Guidance Regarding Roles of Bank Boards.
On August 3, the Federal Reserve (Fed) took an important step towards easing the heavy regulatory burden placed on the boards of directors at the largest U.S. banking organizations, when it issued for public comment a corporate governance proposal intended to “enhance the effectiveness of boards of directors” and “refocus the Federal Reserve supervisory expectations for the largest firms’ boards of directors on their core responsibilities, which will promote the safety and soundness of the firms.”
The proposal is a result of a multi-year review conducted by the Fed of practices of boards of directors, particularly at the largest banking institutions. The Fed focused on the challenges boards face, the factors that make boards effective, and the ways in which boards influence the safety and soundness of their firms and promote compliance within. The key takeaways of this review included:
- supervisory expectations for boards of directors and senior management have become increasingly difficult to distinguish;
- boards devote a significant amount of time satisfying supervisory expectations that do not directly relate to board’s core responsibilities; and
- boards of large financial institutions face significant information flow challenges, which can result in boards being overwhelmed by the complexity and quantity of information received.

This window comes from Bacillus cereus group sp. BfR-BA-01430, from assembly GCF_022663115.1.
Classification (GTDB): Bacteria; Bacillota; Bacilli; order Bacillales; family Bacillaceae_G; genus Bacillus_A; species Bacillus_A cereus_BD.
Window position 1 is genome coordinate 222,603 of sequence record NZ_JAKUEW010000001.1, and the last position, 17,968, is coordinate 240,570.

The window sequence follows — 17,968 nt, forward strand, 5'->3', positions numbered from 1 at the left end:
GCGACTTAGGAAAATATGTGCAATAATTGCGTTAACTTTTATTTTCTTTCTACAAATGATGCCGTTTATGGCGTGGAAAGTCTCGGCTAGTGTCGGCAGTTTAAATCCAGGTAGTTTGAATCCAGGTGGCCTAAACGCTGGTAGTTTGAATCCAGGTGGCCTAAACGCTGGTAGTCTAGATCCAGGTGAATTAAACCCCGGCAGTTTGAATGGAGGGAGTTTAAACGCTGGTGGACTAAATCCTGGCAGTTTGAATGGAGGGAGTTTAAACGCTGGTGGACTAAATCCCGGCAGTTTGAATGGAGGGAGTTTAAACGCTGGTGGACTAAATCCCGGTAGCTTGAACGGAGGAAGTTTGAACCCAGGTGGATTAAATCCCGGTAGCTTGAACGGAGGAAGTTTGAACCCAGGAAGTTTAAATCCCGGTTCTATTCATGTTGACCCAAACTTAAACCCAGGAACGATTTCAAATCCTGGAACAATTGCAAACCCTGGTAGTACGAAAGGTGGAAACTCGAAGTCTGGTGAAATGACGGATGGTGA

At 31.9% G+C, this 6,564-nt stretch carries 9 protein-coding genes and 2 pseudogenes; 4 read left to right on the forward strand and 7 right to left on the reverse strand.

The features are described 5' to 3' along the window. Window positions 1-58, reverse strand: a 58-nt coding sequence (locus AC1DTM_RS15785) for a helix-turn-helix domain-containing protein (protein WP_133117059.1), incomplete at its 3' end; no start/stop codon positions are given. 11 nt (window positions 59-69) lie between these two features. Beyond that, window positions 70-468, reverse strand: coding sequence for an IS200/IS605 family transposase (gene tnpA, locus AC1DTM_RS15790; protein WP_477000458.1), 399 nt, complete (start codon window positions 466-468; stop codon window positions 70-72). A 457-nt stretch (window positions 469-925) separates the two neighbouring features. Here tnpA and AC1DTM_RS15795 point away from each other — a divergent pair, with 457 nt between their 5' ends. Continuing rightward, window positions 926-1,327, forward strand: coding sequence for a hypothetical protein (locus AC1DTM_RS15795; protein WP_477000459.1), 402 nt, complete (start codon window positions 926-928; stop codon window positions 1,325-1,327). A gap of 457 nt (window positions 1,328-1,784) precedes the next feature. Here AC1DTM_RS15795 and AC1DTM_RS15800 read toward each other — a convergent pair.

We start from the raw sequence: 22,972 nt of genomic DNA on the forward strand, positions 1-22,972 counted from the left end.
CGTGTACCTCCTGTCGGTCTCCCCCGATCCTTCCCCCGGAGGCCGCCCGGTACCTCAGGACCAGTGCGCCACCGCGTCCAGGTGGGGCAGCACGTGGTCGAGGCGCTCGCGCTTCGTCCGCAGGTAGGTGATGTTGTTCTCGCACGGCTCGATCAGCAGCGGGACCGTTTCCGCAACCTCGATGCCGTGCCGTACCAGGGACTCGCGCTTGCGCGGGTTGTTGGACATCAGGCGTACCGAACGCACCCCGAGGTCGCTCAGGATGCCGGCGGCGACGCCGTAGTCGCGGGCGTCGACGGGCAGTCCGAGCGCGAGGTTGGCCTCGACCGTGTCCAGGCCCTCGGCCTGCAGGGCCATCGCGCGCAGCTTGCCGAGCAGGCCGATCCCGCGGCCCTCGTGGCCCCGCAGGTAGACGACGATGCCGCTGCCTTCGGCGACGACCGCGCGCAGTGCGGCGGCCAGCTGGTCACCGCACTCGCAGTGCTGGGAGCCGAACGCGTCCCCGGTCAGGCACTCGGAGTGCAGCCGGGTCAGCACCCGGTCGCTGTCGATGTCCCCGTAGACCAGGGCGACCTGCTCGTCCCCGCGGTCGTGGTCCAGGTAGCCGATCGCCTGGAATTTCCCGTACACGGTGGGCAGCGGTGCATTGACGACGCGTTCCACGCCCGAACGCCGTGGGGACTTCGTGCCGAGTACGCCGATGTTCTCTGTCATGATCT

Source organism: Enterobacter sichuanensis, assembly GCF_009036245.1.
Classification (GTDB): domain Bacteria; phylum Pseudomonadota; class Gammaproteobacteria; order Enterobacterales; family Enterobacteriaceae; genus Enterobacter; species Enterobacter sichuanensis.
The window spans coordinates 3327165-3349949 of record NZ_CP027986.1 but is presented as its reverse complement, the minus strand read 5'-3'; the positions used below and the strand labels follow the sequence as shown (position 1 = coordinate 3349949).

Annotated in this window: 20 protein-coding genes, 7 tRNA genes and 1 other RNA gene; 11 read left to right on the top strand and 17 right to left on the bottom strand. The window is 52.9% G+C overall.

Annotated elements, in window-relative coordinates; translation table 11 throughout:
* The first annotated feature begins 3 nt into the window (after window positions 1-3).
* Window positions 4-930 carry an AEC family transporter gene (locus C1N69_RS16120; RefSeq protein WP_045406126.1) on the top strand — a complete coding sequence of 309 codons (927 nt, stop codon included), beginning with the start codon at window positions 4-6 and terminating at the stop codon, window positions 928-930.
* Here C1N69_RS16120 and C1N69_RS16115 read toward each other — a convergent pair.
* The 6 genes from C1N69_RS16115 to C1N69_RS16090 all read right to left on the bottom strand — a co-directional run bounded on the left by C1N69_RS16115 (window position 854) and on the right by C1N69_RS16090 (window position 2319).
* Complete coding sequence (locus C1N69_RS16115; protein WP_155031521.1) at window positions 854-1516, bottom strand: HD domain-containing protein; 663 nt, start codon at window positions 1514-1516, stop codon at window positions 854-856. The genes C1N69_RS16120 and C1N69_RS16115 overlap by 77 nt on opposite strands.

The Fed expects that these issues can be remediated by allowing banks to refocus on their core responsibilities, including: (i) developing the firm’s strategy and risk tolerance; (ii) overseeing senior management and holding them accountable for effective risk management and compliance; (iii) supporting the independence of the firm’s independent risk management and internal audit functions; and (iv) adopting effective governance practices.
In April, Fed Governor Jerome Powell indicated that the financial crisis led to a “broad increase in supervisory expectations” for these boards of directors, but cautioned that the Fed needs to “ensure that directors are not distracted from conducting their key functions by overly detailed checklist of supervisory process requirements.” Explaining that the Fed was reassessing its supervisory expectations for boards, Powell stated “it is important to acknowledge that the board’s role is one of oversight, not management.”
The proposed guidance better distinguishes the supervisory expectations for boards from those of senior management, and includes new criteria by which the Fed will assess bank boards. The Fed describes effective boards as those which:
- set clear, aligned, and consistent direction regarding the firm’s strategy and risk tolerance;
- actively manage information flow and board discussions;
- hold senior management accountable;
- support the independence and stature of independent risk management and internal audit; and
- maintain a capable board composition and governance structure.